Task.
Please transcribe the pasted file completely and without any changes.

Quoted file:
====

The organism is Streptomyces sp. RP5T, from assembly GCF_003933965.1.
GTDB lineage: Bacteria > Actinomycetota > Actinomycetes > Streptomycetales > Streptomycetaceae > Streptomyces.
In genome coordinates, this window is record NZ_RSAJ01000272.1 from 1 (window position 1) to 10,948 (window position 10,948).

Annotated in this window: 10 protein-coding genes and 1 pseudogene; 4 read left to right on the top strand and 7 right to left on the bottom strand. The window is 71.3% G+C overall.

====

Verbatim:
The organism is Streptomyces sp. RP5T, from assembly GCF_003933965.1.
GTDB lineage: Bacteria > Actinomycetota > Actinomycetes > Streptomycetales > Streptomycetaceae > Streptomyces.
In genome coordinates, this window is record NZ_RSAJ01000272.1 from 1 (window position 1) to 10,948 (window position 10,948).

Annotated in this window: 10 protein-coding genes and 1 pseudogene; 4 read left to right on the top strand and 7 right to left on the bottom strand. The window is 71.3% G+C overall.